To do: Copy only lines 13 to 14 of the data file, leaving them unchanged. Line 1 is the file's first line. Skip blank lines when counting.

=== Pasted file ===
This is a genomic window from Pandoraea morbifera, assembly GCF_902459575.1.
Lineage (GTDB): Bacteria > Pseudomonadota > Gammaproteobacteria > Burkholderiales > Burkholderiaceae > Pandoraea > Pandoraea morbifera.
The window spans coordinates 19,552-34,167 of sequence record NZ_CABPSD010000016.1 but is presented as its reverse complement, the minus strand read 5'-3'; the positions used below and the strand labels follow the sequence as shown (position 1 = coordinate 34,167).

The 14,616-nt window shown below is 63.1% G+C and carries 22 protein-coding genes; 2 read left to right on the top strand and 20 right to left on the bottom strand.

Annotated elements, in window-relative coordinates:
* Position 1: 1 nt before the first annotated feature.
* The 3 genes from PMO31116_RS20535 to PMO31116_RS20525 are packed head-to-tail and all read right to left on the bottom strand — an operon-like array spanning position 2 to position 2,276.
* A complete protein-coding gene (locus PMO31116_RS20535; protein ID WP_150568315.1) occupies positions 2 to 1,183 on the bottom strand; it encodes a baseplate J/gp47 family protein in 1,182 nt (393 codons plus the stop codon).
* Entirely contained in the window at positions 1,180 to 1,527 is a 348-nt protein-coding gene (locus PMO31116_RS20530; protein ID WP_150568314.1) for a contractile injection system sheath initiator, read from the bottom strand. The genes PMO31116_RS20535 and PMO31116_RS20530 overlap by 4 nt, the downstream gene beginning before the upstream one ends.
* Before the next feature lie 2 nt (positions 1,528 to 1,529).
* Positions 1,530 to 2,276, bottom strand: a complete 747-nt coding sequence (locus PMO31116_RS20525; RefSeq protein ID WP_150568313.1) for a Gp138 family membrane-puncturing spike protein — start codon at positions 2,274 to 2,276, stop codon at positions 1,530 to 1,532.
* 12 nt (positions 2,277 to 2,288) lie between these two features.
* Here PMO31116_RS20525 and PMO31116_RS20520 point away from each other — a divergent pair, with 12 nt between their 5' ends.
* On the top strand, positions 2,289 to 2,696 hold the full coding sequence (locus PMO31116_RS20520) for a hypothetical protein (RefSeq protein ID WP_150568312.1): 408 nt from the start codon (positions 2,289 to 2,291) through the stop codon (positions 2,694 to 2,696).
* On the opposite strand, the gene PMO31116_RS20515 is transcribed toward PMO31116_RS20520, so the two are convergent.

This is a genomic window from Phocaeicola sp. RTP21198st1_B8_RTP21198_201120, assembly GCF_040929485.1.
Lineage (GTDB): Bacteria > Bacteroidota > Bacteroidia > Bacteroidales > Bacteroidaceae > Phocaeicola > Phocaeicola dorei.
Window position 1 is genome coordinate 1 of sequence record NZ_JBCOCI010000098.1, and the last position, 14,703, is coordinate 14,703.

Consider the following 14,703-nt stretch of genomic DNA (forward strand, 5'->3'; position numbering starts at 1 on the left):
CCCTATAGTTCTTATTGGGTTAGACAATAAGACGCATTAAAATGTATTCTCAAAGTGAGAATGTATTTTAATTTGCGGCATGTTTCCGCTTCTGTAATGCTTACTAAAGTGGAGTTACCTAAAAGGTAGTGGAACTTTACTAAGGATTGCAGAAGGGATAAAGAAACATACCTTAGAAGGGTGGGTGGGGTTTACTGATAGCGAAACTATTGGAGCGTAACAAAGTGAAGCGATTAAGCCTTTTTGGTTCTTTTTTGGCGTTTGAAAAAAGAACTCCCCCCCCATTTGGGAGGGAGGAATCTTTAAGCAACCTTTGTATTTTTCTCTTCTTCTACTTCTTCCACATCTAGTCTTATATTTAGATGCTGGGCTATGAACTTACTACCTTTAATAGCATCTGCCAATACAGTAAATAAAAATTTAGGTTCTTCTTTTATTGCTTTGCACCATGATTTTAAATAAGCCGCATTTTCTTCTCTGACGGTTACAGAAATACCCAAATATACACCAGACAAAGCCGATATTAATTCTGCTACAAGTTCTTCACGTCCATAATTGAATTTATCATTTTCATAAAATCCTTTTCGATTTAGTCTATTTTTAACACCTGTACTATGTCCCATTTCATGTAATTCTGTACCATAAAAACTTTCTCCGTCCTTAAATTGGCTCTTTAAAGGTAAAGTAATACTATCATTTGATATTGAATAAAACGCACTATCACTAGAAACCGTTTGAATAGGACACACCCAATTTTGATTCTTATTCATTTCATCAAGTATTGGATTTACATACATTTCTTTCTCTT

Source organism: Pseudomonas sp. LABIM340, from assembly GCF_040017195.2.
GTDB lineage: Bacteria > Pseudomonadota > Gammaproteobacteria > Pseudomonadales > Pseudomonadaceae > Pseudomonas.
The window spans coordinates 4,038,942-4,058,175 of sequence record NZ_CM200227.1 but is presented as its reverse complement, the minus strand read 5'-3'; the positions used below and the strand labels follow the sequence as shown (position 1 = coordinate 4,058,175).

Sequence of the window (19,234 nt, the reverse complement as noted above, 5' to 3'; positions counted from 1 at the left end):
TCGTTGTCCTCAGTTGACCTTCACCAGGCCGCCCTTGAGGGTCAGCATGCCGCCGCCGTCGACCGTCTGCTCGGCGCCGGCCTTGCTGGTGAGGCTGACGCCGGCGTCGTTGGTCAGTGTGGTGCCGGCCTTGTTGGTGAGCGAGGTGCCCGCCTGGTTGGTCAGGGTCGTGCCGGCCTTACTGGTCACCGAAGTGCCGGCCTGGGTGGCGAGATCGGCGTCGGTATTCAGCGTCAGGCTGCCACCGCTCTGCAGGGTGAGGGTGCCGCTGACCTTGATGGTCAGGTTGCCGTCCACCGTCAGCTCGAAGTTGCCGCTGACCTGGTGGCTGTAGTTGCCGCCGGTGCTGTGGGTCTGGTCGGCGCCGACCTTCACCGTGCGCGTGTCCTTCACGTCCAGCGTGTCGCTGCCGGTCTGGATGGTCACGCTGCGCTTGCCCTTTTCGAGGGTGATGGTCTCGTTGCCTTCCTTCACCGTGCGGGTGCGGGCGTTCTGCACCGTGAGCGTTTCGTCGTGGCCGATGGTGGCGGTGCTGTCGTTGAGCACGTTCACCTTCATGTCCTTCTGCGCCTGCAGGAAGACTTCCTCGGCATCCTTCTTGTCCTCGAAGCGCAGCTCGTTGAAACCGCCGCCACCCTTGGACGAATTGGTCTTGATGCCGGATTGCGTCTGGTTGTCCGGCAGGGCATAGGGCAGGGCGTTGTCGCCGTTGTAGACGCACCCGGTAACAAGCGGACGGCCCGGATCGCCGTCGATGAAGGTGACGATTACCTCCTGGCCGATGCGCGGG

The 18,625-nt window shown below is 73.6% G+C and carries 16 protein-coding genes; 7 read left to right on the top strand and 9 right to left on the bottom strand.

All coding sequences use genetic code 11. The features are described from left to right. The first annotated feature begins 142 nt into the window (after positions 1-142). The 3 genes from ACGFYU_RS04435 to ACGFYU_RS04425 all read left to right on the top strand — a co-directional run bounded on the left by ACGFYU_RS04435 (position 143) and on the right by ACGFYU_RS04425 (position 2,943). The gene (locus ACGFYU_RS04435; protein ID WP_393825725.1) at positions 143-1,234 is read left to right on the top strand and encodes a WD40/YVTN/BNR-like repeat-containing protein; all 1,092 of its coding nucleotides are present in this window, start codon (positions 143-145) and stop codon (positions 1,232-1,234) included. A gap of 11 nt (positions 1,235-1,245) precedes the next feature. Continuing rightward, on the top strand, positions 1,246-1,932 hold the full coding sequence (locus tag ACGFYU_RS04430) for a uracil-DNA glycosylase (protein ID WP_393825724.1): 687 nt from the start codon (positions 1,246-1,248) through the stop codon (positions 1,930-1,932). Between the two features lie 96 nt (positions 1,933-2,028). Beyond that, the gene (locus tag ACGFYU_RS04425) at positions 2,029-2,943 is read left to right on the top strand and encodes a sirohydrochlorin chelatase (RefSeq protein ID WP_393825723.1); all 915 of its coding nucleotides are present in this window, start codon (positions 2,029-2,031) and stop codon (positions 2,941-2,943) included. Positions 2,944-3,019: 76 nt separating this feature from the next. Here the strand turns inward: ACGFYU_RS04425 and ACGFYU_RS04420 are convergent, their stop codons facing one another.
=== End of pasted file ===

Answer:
* Here PMO31116_RS20525 and PMO31116_RS20520 point away from each other — a divergent pair, with 12 nt between their 5' ends.
* On the top strand, positions 2,289 to 2,696 hold the full coding sequence (locus PMO31116_RS20520) for a hypothetical protein (RefSeq protein ID WP_150568312.1): 408 nt from the start codon (positions 2,289 to 2,291) through the stop codon (positions 2,694 to 2,696).